How Do You Keep Score In Shuffleboard: Target Edition
Even shuffleboard fanatics can find themselves wondering, “How do you keep score in shuffleboard?” Ah, but the reason they’d be wondering depends, of course, upon the variant of shuffleboard game in question. Knock Off and Horse Collar are the most common and well-known games, but if you want to try something different on your shuffleboard tables, we suggest Target.
The Basic Rules of Target
The basic format of gameplay for Target is similar to other shuffleboard games. Individuals can play against one another or form teams. Players play from the same end in each round. The first player throws their puck down the shuffleboard table toward the target area. The next player then throws their puck in the hopes that they will either knock off their opponent’s puck altogether, or at least land in a better scoring position. A round is complete when each player has shuffled each puck, so each player gets four turns per round. At the end of the round, the player with the puck or pucks in the highest scoring position wins. Only the winner gets points, so you have to win the round in order to score at all.
The winner gets to begin the next round, which is started at the opposite end of the table as the previous round. (This means you’ll need a target area at each end of shuffleboard tables.) The game is often played up to 21 points, but you can extend to 51 like Horse Collar if you’re feeling especially competitive.
The Scoring of Target
Playing the game is fairly straightforward, but the next question is naturally, “How do you keep score?” In shuffleboard, when playing Target, the point value depends upon where in relation to the target zones the pucks have landed. The zones of scoring are the biggest change for this game played on shuffleboard tables. To be more precise, a standard game of shuffleboard involves the long and/or short foul lines and the 1-, 2-, and 3-point lines. Target, on the other hand, involves circular targets, similar to what you would see on a curling playing surface.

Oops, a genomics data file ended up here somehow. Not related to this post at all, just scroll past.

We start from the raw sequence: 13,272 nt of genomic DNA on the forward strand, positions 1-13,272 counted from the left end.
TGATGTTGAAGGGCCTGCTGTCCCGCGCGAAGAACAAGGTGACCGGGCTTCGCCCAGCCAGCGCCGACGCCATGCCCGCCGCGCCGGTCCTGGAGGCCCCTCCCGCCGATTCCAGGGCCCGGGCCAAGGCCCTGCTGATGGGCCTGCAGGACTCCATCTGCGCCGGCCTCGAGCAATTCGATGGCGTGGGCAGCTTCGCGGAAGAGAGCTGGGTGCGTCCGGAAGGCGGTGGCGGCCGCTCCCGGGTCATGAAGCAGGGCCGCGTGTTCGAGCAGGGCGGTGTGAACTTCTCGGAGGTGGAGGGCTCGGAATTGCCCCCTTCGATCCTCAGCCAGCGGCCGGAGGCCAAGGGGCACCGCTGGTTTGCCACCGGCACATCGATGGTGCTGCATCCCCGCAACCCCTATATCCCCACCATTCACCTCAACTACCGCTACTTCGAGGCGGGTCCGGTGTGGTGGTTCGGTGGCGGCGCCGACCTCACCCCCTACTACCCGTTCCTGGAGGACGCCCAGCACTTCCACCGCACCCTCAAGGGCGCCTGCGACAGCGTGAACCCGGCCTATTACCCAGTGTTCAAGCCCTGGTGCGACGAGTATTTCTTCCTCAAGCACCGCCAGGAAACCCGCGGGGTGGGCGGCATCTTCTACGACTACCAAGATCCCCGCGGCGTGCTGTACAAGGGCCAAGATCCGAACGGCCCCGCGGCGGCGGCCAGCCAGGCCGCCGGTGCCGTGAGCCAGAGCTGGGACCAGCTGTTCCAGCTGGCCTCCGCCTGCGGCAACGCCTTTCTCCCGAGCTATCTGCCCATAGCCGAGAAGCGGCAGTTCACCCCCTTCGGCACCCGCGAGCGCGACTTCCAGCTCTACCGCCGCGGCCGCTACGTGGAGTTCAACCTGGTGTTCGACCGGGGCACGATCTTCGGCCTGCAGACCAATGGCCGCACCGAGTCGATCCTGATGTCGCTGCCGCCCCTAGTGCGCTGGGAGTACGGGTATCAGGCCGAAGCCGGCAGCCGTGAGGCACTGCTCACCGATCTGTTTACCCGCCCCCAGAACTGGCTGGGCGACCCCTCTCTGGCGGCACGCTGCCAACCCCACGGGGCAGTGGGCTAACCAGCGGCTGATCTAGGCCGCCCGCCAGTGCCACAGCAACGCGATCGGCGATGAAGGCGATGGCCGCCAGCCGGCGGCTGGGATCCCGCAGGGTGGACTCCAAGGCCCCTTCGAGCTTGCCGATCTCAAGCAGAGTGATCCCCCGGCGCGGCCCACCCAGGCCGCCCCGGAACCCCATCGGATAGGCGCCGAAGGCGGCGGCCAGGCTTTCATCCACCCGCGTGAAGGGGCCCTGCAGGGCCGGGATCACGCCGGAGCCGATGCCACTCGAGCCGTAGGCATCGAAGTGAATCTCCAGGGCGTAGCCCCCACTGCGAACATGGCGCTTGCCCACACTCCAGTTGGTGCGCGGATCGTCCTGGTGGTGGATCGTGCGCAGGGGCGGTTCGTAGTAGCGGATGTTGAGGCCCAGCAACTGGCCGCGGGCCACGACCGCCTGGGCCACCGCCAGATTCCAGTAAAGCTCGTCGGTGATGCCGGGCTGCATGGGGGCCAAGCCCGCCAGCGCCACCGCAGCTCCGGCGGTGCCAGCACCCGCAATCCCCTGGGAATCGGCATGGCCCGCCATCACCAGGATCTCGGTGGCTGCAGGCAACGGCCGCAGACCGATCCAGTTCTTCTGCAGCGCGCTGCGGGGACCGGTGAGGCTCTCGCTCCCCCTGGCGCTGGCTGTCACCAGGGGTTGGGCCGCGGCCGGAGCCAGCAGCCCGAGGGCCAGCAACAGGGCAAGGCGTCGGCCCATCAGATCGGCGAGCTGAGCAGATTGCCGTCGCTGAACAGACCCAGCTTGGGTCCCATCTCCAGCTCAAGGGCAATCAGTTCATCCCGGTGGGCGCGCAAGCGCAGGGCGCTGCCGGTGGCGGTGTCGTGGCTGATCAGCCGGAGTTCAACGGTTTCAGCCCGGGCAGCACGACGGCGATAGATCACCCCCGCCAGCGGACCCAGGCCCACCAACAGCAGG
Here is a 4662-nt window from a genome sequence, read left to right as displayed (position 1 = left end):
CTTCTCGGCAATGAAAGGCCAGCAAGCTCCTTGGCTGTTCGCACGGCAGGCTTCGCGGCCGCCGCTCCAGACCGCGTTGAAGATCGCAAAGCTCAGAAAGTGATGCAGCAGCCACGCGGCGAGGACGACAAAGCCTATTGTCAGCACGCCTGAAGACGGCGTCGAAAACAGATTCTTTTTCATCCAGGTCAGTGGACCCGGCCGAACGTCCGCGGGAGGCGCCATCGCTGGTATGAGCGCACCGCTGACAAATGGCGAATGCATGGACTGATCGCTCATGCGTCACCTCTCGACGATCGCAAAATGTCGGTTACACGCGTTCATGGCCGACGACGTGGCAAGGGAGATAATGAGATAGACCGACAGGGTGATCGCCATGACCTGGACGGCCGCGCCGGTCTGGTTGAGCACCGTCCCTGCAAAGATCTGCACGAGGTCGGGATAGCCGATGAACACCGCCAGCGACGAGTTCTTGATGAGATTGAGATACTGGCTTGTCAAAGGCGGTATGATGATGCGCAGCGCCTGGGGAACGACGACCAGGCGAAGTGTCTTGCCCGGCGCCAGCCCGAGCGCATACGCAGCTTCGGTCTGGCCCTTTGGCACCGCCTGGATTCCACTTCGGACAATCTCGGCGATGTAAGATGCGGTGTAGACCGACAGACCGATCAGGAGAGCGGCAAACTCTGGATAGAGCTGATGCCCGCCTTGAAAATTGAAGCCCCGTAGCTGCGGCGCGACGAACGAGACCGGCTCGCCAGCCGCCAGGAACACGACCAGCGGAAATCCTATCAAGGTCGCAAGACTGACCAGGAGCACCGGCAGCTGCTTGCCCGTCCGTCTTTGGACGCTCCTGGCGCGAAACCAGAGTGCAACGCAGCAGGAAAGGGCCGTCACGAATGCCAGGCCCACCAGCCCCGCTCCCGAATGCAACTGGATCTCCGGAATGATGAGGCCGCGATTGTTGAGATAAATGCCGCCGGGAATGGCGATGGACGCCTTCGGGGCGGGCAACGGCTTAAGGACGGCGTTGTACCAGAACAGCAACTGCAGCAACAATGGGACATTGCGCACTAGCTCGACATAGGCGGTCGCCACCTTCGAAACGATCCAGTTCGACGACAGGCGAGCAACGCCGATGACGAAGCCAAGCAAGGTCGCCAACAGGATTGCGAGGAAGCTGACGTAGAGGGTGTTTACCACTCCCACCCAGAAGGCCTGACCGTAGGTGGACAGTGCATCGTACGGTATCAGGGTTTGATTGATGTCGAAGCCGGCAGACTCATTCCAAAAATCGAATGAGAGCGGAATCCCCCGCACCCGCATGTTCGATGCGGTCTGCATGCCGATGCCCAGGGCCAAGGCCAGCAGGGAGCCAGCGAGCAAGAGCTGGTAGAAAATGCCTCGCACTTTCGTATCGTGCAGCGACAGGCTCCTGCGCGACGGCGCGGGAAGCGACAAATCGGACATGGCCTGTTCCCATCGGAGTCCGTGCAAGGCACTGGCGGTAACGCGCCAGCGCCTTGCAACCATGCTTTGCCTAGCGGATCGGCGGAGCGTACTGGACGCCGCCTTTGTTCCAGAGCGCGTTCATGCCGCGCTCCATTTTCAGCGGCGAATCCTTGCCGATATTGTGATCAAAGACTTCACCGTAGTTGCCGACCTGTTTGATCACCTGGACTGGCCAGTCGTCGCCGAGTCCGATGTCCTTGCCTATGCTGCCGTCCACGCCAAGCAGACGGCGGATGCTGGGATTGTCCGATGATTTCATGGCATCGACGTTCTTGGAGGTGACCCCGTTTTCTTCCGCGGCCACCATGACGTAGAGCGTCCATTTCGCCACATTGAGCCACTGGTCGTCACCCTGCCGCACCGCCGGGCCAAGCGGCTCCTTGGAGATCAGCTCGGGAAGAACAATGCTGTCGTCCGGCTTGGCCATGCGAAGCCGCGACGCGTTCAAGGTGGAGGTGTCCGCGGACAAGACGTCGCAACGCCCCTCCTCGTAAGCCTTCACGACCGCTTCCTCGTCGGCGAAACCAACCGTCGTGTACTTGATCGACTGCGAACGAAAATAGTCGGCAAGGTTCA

Here’s a quick rundown of the scoring system:
- Any puck that makes it to the larger target circle is worth one point.
- Any puck that makes it into the smaller inner circle but doesn’t make into the smallest circle, usually represented by a large black dot, is worth two points.
- Any puck that touches the innermost black dot is worth three points.
- If your puck manages to entirely cover the black dot, you’ll be granted an illustrious four points.
Remember, only the pucks that are in a higher scoring area than your opponent’s pucks are added up to determine your score, and only the winner gets to keep their score. Each player gets to throw four pucks per round, so you have four chances to dominate.
The question of how do you keep score in shuffleboard is particularly useful when learning about Target, since this game differs the most from other games you can play on shuffleboard tables. If you like curling or darts, you should definitely check out Target and make the most out of your game table. Aiming for the innermost target zones is also really good practice for controlling the speed and direction of your puck. After all, the more games you know, the better for you to rule at shuffleboard.